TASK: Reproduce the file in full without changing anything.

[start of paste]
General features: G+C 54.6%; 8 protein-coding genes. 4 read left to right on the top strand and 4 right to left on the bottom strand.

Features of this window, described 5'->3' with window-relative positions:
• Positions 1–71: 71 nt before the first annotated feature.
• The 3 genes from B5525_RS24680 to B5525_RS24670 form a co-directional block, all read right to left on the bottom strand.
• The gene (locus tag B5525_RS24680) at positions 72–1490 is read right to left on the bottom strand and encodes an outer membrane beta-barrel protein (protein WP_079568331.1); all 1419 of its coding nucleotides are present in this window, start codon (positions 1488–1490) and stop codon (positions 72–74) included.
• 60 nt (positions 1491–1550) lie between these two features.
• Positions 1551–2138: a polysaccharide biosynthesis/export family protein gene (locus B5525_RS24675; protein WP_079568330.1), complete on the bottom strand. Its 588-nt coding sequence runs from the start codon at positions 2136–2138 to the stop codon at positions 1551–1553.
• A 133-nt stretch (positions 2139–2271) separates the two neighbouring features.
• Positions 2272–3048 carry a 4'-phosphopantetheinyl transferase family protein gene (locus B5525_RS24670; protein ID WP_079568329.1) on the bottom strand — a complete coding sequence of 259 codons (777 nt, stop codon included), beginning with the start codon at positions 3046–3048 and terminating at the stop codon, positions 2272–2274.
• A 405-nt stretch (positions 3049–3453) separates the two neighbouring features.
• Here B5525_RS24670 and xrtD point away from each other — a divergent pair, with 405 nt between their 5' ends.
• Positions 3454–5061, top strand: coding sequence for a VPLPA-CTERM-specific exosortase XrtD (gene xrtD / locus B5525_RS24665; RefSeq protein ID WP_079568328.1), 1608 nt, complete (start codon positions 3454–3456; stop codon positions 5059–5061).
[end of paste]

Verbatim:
General features: G+C 54.6%; 8 protein-coding genes. 4 read left to right on the top strand and 4 right to left on the bottom strand.

Features of this window, described 5'->3' with window-relative positions:
• Positions 1–71: 71 nt before the first annotated feature.
• The 3 genes from B5525_RS24680 to B5525_RS24670 form a co-directional block, all read right to left on the bottom strand.
• The gene (locus tag B5525_RS24680) at positions 72–1490 is read right to left on the bottom strand and encodes an outer membrane beta-barrel protein (protein WP_079568331.1); all 1419 of its coding nucleotides are present in this window, start codon (positions 1488–1490) and stop codon (positions 72–74) included.
• 60 nt (positions 1491–1550) lie between these two features.
• Positions 1551–2138: a polysaccharide biosynthesis/export family protein gene (locus B5525_RS24675; protein WP_079568330.1), complete on the bottom strand. Its 588-nt coding sequence runs from the start codon at positions 2136–2138 to the stop codon at positions 1551–1553.
• A 133-nt stretch (positions 2139–2271) separates the two neighbouring features.
• Positions 2272–3048 carry a 4'-phosphopantetheinyl transferase family protein gene (locus B5525_RS24670; protein ID WP_079568329.1) on the bottom strand — a complete coding sequence of 259 codons (777 nt, stop codon included), beginning with the start codon at positions 3046–3048 and terminating at the stop codon, positions 2272–2274.
• A 405-nt stretch (positions 3049–3453) separates the two neighbouring features.
• Here B5525_RS24670 and xrtD point away from each other — a divergent pair, with 405 nt between their 5' ends.
• Positions 3454–5061, top strand: coding sequence for a VPLPA-CTERM-specific exosortase XrtD (gene xrtD / locus B5525_RS24665; RefSeq protein ID WP_079568328.1), 1608 nt, complete (start codon positions 3454–3456; stop codon positions 5059–5061).